Finger Lakes cryptomining operation is inconsistent with climate law, state finds

Citing “tripled facility emissions,” the state Department of Environmental Conservation denied an air permit renewal for Greenidge Generation, a former coal plant near Seneca Lake.

A high-profile converted natural gas plant near Seneca Lake is emitting too much pollution to comply with the state’s new climate law.

A high-profile converted natural gas plant near Seneca Lake is emitting too much pollution to comply with the state’s new climate law. MARK FELIX/AFP /AFP via Getty Images

A high-profile converted natural gas plant near Seneca Lake is emitting too much pollution to comply with the state’s new climate law, with the plant’s emissions almost tripling since shifting operations to “burning fossil fuels to power crypto mining,” state Department of Environmental Conservation Commissioner Basil Seggos said.

The jump in emissions was part of the basis for the decision by Gov. Kathy Hochul’s administration to deny a key air permit renewal for the site, Greenidge Generation, on Thursday. “Based on DEC’s review of the specific facts and circumstances presented, this natural gas-fired facility’s continued operations would be inconsistent with the statewide greenhouse gas emission limits established in the Climate Act,” the department said of the former coal plant in a statement.

Greenidge Generation began directing some of its energy to behind-the-meter cryptocurrency mining in 2019. Between 2017 and 2019, the DEC reported, the total greenhouse gas emissions associated with the facility averaged 166,406 tons of carbon dioxide equivalents per year. By 2020, when the CLCPA went into effect, that rose to 415,861 tons per year. “This increase in GHG emissions is primarily due to the fact that Greenidge has substantially altered the primary purpose of the Facility’s operation, from providing electricity to the grid in a ‘peaking’ capacity to powering its own energy-intensive proof-of-work cryptocurrency mining operations behind-the-meter,” the DEC wrote in a letter explaining its decision. 

The decision by the DEC to deny Greenidge its permit renewal marked a major win for environmental groups near the Finger Lakes and around the state who have fought the renewal application for over a year. Those groups are now awaiting a decision by Hochul on whether she will sign a bill recently passed by the state legislature that would place a two-year moratorium on sites similar to Greenidge – natural gas plants powering behind-the-meter proof-of-work crypto mining – from setting up shop in the state. (Existing sites would be able to continue to operate.)

In statements on Thursday afternoon, environmental groups cheered the DEC’s decision to deny Greenidge’s permit renewal, but kept their eyes on the larger goal – getting that moratorium bill signed into law by the governor. “Governor Hochul and the DEC stood with science and the people, and sent a message to outside speculators: New York's former fossil fuel-burning plants are not yours to re-open as gas-guzzling Bitcoin mining cancers on our communities,” Yvonne Taylor, vice president of Seneca Lake Guardian, said in a statement. “Now, it's up to Governor Hochul to finish the job by signing the cryptomining moratorium bill.”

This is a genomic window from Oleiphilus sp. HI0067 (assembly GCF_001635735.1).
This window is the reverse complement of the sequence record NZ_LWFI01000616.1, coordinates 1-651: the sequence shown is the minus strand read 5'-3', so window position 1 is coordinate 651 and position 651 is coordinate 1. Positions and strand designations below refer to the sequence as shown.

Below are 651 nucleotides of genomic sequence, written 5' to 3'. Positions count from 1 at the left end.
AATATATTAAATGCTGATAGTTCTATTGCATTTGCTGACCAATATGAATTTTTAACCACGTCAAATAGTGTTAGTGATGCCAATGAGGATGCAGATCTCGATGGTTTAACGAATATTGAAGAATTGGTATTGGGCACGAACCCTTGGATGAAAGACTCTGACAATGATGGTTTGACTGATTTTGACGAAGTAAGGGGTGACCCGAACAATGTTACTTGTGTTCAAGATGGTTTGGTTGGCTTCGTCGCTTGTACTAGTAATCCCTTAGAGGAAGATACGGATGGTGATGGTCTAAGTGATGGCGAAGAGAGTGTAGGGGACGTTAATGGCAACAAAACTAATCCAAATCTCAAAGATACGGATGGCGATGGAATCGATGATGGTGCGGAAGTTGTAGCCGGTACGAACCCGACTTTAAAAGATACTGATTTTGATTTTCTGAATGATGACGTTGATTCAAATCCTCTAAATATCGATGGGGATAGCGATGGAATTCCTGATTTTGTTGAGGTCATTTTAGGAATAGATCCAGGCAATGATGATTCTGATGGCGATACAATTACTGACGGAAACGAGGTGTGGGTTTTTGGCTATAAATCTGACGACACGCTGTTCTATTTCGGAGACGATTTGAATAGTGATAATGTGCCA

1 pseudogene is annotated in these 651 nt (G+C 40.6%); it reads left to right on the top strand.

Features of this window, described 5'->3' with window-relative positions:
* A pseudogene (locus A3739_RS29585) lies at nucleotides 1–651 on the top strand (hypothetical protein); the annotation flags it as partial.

Labor groups who support Greenidge’s presence in the area – and who fought against the moratorium bill – were not so happy. “It is a sad day in New York State, when we can throw away good paying jobs in a hi-tech field,” a spokesperson for the International Brotherhood of Electrical Workers Local 840 said in an emailed statement.

Greenidge, meanwhile, has said that it will continue operations during an “extended judicial review process.” Greenidge is allowed to submit a request for an administrative adjudicatory hearing on the denial within 30 days. “Greenidge made a sincere and substantial offer to take unprecedented actions to further reduce our emissions and make those proposals binding conditions in our renewed permit,” the company said in a press release, adding that the DEC did not engage on that offer. The department said in its decision that those measures were not adequate.

Hochul has been mostly quiet on bitcoin mining – and the environmental concerns about the practice – as the issue has become increasingly heated and prevalent across the state. That relative silence caused some environmental advocates to fear that the administration would allow Greenidge’s permit to be renewed, especially after the deadline for the DEC’s decision on whether to do so was extended multiple times. Most recently, the deadline was extended in March until after the Democratic gubernatorial primary, which took place on Tuesday. Advocates at the time suggested that the delay was politically motivated. The cryptocurrency industry has been enthusiastically lobbying Albany lawmakers this year, and the chief executive of Coinmint, another company with mining operations in New York, donated to Hochul’s campaign. A spokesperson for the DEC said in March that it was solely the department’s decision to extend that deadline in order to review additional material from Greenidge.

As environmental groups await Hochul’s decision on the moratorium legislation, the DEC’s denial of Greenidge’s permit renewal marked an initial victory. “This is a bold move that will protect our natural resources for New Yorkers and particularly important on a day when the Supreme Court has weakened the Environmental Protection Agency’s ability to regulate our power plants,” Assembly Member Anna Kelles, who sponsored the moratorium legislation, said in a statement.